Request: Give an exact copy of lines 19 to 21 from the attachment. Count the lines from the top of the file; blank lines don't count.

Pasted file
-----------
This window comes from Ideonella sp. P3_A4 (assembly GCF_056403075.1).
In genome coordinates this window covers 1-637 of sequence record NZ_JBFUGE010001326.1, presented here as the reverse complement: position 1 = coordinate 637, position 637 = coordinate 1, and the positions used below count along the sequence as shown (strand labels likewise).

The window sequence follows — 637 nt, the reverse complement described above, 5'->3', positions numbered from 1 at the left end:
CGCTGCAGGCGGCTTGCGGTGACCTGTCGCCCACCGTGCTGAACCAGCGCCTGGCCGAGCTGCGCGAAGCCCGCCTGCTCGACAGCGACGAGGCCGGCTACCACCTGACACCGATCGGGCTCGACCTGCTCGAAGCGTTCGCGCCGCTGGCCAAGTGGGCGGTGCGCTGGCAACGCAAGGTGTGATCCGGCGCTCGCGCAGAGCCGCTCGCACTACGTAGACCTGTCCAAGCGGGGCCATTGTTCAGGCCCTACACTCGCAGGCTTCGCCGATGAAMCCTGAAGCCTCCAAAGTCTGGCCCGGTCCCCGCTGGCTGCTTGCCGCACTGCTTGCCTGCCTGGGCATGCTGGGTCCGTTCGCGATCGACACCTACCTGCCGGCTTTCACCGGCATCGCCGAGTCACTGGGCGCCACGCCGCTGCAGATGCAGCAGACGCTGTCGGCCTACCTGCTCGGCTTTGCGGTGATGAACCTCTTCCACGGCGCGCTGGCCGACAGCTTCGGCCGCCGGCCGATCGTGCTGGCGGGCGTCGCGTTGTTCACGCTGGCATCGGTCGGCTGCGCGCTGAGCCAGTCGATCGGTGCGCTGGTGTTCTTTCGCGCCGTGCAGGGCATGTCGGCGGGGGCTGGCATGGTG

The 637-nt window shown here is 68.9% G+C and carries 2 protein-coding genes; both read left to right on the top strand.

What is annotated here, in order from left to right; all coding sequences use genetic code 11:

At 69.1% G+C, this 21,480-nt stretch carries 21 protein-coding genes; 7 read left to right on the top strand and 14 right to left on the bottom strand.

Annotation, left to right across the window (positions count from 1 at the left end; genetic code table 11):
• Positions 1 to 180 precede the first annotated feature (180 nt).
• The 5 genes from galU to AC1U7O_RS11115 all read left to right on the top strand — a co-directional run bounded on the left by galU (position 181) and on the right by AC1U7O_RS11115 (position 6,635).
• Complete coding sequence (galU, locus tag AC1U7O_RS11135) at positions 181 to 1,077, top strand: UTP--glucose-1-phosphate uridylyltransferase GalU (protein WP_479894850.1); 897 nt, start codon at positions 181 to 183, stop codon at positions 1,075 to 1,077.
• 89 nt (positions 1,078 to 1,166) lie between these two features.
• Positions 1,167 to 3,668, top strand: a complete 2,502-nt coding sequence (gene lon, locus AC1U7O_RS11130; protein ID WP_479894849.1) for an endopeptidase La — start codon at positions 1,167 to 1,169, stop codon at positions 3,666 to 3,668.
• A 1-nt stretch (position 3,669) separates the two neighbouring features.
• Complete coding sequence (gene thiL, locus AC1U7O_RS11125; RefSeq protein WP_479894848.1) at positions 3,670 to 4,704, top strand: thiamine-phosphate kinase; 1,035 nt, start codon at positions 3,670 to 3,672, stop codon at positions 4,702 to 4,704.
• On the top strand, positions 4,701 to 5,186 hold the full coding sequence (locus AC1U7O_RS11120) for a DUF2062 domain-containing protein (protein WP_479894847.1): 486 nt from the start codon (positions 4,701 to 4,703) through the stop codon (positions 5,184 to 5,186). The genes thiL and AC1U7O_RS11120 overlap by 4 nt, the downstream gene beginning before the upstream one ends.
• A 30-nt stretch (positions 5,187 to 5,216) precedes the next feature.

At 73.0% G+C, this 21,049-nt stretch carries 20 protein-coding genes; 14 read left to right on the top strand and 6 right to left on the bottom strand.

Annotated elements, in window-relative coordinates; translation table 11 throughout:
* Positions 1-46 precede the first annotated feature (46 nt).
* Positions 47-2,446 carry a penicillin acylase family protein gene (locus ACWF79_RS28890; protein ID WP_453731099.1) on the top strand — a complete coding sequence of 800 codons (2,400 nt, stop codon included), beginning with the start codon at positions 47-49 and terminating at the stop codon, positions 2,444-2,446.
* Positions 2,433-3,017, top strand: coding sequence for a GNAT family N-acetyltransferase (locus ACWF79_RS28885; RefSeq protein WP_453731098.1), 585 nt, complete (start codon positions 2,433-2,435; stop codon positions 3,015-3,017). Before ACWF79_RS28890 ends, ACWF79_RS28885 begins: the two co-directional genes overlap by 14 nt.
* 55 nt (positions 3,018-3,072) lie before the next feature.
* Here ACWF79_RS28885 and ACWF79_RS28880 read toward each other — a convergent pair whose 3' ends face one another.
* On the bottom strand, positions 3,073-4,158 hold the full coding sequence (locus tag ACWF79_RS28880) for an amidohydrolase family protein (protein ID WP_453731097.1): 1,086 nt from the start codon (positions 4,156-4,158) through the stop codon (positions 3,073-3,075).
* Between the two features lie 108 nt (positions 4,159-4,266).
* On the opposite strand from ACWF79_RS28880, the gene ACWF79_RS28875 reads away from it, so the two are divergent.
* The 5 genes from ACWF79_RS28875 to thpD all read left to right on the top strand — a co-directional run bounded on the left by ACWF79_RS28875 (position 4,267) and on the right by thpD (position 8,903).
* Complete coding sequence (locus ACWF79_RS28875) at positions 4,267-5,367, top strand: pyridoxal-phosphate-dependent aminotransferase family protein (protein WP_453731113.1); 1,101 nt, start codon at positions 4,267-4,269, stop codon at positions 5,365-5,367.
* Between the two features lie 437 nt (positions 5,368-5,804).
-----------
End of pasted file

Annotated elements, in window-relative coordinates; translation table 11 throughout:
* Positions 1-46 precede the first annotated feature (46 nt).
* Positions 47-2,446 carry a penicillin acylase family protein gene (locus ACWF79_RS28890; protein ID WP_453731099.1) on the top strand — a complete coding sequence of 800 codons (2,400 nt, stop codon included), beginning with the start codon at positions 47-49 and terminating at the stop codon, positions 2,444-2,446.